Nevadans said goodbye to Lanni, Glick, Gilliam, other notables in 2011


Gaming industry veteran Terry Lanni, UNR President Milton Glick and ex-Rebel standout Armon Gilliam were among notable Nevadans or those with strong ties that forever link them to the state who died in 2011.

Lanni, who played a key role in directing the growth of two of the world's largest casino companies, died July 14 after a two-year battle with cancer. He was 68.

He oversaw Caesars World in the 1980s as company president, directing the company's expansion into Atlantic City. He joined what then was MGM Grand Inc. as president, chief executive officer and a member of the board of directors in June 1995, and steered it through the $6.4 billion purchase of Mirage Resorts in 2000 and the $7.9 billion buyout of the Mandalay Resort Group in 2005.

Glick, the 15th president of the University of Nevada, Reno, died April 16 after suffering a stroke. He was 73.

Hailed for overseeing academic and building improvements during his five years at the university's helm, he oversaw the recruitment of a record number of National Merit Scholars and Presidential Scholars and an increase in the number of minority students. He also was forced to impose major budget cuts due to the state's financial crisis.

A UNLV basketball legend, Gilliam, 47, died July 5 from an apparent heart attack while playing in a pickup basketball game near Pittsburgh.

The power forward, nicknamed "The Hammer," was a second-team All-American as a senior and was the No. 2 overall pick in the 1987 NBA Draft after leading the Rebels to the Final Four that spring.

Other notable deaths included:

Frederick H. Alexander, 92, World War II fighter pilot ace.

Jim Arnold, 68, labor leader.

Cameron McVicar Batjer, 91, Nevada Supreme Court justice.

Rex Bell Jr., 76, former Clark County district attorney.

Lewis Brown, 56, former UNLV basketball player.

Charlie Callas, 83, stand-up comedian.

Cary Casey, 65, finance director of Las Vegas Valley Water District and Southern Nevada Water Authority.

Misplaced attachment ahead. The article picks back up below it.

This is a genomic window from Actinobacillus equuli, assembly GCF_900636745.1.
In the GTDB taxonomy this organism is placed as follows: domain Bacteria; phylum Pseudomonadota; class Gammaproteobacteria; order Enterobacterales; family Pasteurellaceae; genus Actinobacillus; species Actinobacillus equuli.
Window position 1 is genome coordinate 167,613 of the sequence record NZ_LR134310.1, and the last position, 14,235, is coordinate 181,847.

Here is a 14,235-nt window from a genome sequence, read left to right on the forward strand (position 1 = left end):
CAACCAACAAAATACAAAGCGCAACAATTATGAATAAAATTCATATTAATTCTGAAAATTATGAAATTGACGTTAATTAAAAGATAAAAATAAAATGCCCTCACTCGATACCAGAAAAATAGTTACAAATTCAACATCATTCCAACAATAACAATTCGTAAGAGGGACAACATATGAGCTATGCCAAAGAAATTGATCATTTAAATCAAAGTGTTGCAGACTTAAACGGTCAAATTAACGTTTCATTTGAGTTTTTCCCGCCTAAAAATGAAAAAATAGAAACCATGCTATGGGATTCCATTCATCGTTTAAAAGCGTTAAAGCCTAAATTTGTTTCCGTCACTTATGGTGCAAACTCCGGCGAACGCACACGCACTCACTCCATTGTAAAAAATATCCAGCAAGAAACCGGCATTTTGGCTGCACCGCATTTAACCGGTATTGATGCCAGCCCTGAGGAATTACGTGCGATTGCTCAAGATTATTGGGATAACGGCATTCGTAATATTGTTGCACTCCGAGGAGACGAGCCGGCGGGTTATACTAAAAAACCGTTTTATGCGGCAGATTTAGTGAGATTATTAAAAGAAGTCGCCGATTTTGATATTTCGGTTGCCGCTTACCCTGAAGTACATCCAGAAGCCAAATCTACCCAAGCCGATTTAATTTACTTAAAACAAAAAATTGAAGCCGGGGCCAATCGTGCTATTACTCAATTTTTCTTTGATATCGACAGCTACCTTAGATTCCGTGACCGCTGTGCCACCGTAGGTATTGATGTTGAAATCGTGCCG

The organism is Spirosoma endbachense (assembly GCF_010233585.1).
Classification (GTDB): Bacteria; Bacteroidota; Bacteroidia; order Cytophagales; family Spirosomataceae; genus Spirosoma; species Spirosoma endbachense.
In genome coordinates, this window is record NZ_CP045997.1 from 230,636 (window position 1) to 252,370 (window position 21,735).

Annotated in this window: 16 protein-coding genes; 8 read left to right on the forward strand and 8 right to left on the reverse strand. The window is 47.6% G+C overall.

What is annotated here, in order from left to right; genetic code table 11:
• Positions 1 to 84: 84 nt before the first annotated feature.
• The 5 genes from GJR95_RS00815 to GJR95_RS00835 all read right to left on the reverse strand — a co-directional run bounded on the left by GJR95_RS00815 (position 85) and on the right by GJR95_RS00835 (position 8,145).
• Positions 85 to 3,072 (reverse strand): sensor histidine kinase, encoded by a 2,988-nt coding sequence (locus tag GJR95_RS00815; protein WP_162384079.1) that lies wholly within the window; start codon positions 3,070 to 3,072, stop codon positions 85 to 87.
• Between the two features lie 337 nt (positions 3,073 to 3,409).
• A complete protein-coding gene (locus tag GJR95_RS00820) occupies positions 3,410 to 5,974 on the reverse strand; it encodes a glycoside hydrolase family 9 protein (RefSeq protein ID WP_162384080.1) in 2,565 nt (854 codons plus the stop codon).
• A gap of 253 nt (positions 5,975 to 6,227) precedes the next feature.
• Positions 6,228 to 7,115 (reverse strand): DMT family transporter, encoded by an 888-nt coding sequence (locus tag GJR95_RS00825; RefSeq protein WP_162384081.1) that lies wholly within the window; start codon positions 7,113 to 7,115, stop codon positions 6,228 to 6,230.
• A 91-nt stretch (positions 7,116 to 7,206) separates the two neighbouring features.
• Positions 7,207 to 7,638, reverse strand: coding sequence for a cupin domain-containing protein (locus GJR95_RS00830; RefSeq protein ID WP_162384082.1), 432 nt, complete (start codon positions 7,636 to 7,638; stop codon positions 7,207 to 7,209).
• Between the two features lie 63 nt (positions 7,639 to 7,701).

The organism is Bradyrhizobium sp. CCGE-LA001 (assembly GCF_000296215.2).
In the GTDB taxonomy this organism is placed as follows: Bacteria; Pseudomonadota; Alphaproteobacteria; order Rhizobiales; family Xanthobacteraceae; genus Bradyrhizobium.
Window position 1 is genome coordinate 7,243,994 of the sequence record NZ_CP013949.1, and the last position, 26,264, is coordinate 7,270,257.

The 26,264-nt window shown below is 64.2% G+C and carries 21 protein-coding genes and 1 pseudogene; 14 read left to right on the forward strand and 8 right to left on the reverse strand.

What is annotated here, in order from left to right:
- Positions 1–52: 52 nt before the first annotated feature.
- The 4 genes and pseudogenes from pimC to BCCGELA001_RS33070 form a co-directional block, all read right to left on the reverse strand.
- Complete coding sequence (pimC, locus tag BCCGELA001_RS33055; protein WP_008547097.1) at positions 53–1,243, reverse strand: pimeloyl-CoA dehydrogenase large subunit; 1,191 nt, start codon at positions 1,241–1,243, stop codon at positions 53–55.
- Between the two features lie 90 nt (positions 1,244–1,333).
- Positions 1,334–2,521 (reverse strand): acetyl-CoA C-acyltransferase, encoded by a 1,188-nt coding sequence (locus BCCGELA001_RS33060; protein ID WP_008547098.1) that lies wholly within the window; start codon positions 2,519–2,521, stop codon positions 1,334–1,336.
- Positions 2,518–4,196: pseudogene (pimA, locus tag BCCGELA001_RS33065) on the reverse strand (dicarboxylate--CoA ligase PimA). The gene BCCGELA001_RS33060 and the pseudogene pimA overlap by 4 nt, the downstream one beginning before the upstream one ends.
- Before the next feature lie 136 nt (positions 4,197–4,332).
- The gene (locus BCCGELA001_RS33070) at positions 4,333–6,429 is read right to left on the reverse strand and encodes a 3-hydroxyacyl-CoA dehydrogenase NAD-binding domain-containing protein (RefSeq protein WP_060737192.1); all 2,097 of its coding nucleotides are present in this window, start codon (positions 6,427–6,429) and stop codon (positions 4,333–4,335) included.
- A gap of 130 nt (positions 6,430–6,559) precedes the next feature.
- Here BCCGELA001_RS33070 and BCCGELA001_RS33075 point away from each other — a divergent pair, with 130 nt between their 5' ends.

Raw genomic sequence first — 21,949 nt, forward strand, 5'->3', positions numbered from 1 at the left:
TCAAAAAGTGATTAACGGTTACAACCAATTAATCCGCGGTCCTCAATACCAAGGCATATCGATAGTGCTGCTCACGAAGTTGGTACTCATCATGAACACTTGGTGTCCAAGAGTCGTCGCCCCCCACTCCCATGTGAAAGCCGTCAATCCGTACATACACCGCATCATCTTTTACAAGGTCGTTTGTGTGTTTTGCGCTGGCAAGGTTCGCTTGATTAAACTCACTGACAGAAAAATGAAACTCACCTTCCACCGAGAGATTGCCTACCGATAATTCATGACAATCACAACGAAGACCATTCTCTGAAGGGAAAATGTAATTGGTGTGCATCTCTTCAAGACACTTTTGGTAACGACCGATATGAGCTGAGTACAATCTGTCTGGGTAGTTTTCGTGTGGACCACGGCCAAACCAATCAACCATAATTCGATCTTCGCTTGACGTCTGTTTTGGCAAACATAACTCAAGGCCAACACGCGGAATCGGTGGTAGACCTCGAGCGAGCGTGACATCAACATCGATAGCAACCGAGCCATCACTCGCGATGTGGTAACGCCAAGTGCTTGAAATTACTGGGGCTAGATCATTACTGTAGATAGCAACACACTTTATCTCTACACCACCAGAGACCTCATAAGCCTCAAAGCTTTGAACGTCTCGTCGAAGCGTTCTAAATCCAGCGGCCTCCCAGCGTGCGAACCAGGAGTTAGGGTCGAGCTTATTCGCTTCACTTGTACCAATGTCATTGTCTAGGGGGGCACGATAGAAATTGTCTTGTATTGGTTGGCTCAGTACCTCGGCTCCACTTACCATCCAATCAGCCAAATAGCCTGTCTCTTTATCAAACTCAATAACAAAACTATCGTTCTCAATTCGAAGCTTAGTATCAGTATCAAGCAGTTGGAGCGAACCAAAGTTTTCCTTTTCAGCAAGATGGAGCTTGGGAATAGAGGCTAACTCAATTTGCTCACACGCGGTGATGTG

"Papa" Joe Chevalier, 62, sports radio talk show host.

Steve Dacri, age not known, magician .

John P. Davis, 76, judge in the Fifth District serving Nye, Mineral and Esmeralda counties.

Scott DeGraff, 47, nightclub executive.

Nick Driscoll, 44, owner of the Order in the Court Cafe.

Bob Flanigan, 84, singer in the Four Freshman.

David Frye, 77, comic.

Dolores Fuller, 88, Elvis songwriter and Ed Woods muse.

Leo Friedman, 92, photographer.

Gary Hanna, 81, car dealer.

Audrey Holmes, 95, mother of performer Clint Holmes.

John Kell Houssels III, 61, president of Showboat Inc.

James "Stony" Jackson Jr., age not known, Clark County bailiff .

Tony Knap, 96, former UNLV head football coach.

John Laxalt, 85, lawyer and business leader, brother of former U.S. senator.

Jack Leone, 73, corporate communications.

Sister Rosemary Lynch, 93, co-founder of Pace e Bene.

Judge John Mendoza, 83, member of undefeated 1944 Las Vegas High School football team.

John Meren, 72, theater promoter.

Elburt Miller, 66, former UNLV basketball star.

Larry Moffett, age not known, former UNLV basketball player .

May Mushkin, 83, business owner.

Dan Neer, Las Vegas Motor Speedway Drag Strip announcer .

William Pennington, 88, casino industry pioneer.

Andrew Puccinelli, 58, Elko District Court judge.

Sarah Ralston, 50, former Las Vegas newscaster.

Ed Roman, 61, guitar builder.

Maryellen Vallier Sadovich, 85, longtime historian.

Jack Schaefer, 64, contractor leader.

Dr. Steven Shearing, 76, eye surgery pioneer.

Jeff Simpson, 51, journalist.

Alan Sloane, 85, TV personality.

William W. Spruance, 94, retired Air Force brigadier general.

Violetta Villas, 73, Polish singer and Strip performer.

Curtis Watson, 64, former UNLV basketball player.

Ron Wielochowski, 73, former UNLV basketball player.

Aaron Williams, 91, first African-American elected to municipal office in Nevada.

Dick Williams, 82, Hall of Fame baseball manager.

 

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